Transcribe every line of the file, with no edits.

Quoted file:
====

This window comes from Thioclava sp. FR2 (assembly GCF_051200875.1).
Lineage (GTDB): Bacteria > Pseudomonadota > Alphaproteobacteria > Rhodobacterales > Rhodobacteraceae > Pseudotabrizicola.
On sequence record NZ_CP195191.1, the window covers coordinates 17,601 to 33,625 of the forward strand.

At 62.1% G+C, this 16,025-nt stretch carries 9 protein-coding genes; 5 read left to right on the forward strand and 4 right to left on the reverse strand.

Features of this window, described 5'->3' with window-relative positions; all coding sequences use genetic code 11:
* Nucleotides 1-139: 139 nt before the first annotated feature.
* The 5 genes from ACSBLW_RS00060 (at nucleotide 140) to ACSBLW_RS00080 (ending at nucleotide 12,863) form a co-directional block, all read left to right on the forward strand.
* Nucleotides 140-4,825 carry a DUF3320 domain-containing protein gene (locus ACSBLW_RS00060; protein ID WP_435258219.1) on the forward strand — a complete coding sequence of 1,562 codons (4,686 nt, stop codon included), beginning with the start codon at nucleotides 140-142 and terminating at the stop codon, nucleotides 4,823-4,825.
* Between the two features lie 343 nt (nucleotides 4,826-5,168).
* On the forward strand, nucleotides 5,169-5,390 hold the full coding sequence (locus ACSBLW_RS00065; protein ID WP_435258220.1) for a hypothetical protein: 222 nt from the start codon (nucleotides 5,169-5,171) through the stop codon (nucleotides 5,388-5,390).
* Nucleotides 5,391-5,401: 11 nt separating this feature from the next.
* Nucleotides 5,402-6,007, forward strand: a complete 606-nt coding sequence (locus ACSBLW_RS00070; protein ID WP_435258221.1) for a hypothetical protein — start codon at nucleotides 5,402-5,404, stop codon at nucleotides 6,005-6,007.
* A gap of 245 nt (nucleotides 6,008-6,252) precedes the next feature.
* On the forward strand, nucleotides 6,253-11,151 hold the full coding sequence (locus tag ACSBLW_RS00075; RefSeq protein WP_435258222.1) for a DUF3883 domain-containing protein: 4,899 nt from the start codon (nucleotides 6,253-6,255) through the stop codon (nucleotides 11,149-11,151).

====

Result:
This window comes from Thioclava sp. FR2 (assembly GCF_051200875.1).
Lineage (GTDB): Bacteria > Pseudomonadota > Alphaproteobacteria > Rhodobacterales > Rhodobacteraceae > Pseudotabrizicola.
On sequence record NZ_CP195191.1, the window covers coordinates 17,601 to 33,625 of the forward strand.

At 62.1% G+C, this 16,025-nt stretch carries 9 protein-coding genes; 5 read left to right on the forward strand and 4 right to left on the reverse strand.

Features of this window, described 5'->3' with window-relative positions; all coding sequences use genetic code 11:
* Nucleotides 1-139: 139 nt before the first annotated feature.
* The 5 genes from ACSBLW_RS00060 (at nucleotide 140) to ACSBLW_RS00080 (ending at nucleotide 12,863) form a co-directional block, all read left to right on the forward strand.
* Nucleotides 140-4,825 carry a DUF3320 domain-containing protein gene (locus ACSBLW_RS00060; protein ID WP_435258219.1) on the forward strand — a complete coding sequence of 1,562 codons (4,686 nt, stop codon included), beginning with the start codon at nucleotides 140-142 and terminating at the stop codon, nucleotides 4,823-4,825.
* Between the two features lie 343 nt (nucleotides 4,826-5,168).
* On the forward strand, nucleotides 5,169-5,390 hold the full coding sequence (locus ACSBLW_RS00065; protein ID WP_435258220.1) for a hypothetical protein: 222 nt from the start codon (nucleotides 5,169-5,171) through the stop codon (nucleotides 5,388-5,390).
* Nucleotides 5,391-5,401: 11 nt separating this feature from the next.
* Nucleotides 5,402-6,007, forward strand: a complete 606-nt coding sequence (locus ACSBLW_RS00070; protein ID WP_435258221.1) for a hypothetical protein — start codon at nucleotides 5,402-5,404, stop codon at nucleotides 6,005-6,007.
* A gap of 245 nt (nucleotides 6,008-6,252) precedes the next feature.
* On the forward strand, nucleotides 6,253-11,151 hold the full coding sequence (locus tag ACSBLW_RS00075; RefSeq protein WP_435258222.1) for a DUF3883 domain-containing protein: 4,899 nt from the start codon (nucleotides 6,253-6,255) through the stop codon (nucleotides 11,149-11,151).